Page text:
Bastinado

Bastinado involves beating a prisoner on the soles of his or her feet with a stick. This method of torture relies on the fact that the foot is a fragile appendage with numerous bones, tendons, joints, and muscles. It is also a place where nerve endings are close to the surface and therefore especially susceptible to pain.  Such violence applied to the foot is particularly unpleasant.

During Bastinado, a victim's legs are usually bound together and often tied to a horizontal length of wood, so the feet are exposed to the torturer. Anything from a club to a slender bamboo wand is used to inflict the punishment. The pain radiates up the legs, coursing through the body and up to the head. After the torture, the prisoner might be forced to walk around, sometimes carrying weights on his back.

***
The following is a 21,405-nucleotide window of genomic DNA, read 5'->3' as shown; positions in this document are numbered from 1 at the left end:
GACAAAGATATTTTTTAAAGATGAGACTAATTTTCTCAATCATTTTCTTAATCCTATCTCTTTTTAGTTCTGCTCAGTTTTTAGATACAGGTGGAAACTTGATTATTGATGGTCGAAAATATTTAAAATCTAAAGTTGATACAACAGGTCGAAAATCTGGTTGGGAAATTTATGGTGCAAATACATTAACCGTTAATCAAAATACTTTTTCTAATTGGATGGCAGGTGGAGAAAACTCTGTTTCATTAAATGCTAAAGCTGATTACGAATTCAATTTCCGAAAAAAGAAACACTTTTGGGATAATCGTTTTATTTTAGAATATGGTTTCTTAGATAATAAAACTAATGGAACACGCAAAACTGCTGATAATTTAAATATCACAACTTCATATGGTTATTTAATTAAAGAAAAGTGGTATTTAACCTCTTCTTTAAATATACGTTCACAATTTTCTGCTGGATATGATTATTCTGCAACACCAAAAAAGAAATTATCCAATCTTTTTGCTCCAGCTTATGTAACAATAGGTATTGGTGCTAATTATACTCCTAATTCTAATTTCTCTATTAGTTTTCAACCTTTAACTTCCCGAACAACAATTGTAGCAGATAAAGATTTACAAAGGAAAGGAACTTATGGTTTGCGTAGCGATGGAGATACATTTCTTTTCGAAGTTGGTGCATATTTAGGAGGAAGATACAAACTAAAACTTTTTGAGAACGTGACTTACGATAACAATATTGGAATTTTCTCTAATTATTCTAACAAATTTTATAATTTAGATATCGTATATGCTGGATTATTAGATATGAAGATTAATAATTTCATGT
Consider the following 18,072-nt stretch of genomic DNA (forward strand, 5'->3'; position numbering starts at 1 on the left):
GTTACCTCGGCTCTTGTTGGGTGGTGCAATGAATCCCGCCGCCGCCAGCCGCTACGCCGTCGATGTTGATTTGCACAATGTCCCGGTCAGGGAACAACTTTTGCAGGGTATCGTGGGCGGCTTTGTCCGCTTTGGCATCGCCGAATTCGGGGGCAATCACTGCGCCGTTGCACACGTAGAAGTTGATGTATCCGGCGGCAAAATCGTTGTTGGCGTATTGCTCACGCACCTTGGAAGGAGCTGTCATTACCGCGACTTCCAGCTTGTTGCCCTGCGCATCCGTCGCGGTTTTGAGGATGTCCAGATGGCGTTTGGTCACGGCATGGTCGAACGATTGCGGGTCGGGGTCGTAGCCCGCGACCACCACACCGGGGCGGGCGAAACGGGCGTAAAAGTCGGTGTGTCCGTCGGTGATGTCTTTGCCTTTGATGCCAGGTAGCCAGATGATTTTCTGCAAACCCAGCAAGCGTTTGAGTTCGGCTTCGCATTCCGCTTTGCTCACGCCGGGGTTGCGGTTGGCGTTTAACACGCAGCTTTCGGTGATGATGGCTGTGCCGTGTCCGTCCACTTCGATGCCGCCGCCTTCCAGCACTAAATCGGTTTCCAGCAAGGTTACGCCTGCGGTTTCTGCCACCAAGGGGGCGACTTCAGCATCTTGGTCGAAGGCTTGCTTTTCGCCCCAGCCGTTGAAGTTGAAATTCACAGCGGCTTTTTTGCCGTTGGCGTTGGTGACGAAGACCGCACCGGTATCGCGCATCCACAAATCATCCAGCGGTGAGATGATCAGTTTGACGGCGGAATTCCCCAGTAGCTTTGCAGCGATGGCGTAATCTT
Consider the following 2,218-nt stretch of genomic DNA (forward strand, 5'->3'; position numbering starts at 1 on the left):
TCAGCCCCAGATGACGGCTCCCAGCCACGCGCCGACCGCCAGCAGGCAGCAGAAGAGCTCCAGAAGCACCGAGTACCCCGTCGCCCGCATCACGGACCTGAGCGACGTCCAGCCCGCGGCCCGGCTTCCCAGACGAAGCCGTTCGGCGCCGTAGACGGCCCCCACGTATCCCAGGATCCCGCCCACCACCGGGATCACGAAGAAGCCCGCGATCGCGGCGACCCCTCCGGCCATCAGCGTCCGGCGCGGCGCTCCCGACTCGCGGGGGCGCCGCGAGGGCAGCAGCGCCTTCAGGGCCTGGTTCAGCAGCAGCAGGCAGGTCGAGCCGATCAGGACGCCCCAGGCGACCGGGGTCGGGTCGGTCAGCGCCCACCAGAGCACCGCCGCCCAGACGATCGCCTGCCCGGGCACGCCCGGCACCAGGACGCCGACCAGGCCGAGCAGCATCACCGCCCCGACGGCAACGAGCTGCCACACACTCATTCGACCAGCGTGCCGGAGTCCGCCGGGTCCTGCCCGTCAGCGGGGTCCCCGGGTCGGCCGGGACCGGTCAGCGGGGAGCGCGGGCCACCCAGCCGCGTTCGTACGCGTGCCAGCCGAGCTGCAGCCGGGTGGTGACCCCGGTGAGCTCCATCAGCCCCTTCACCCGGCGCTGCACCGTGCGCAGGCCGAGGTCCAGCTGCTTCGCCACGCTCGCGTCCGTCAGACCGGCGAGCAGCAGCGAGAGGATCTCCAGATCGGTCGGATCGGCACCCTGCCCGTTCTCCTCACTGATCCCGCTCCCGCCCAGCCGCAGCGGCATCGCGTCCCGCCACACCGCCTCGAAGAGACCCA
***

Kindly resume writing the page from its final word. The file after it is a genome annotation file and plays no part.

The act of Bastinado, generally used to punish miscreants but also to elicit answers from torture victims, extends back through history hundreds of years. An officially sanctioned penalty, Bastinado was popular in such countries as Persia and Turkey for many centuries. It was also used in other parts of the world. The Chinese practiced their techniques on blocks of bean curd to learn to hit the surface without breaking the skin so they could learn how to produce great pain while only leaving the lightest marks. Bastinado is still sometimes used in backroom tortures.

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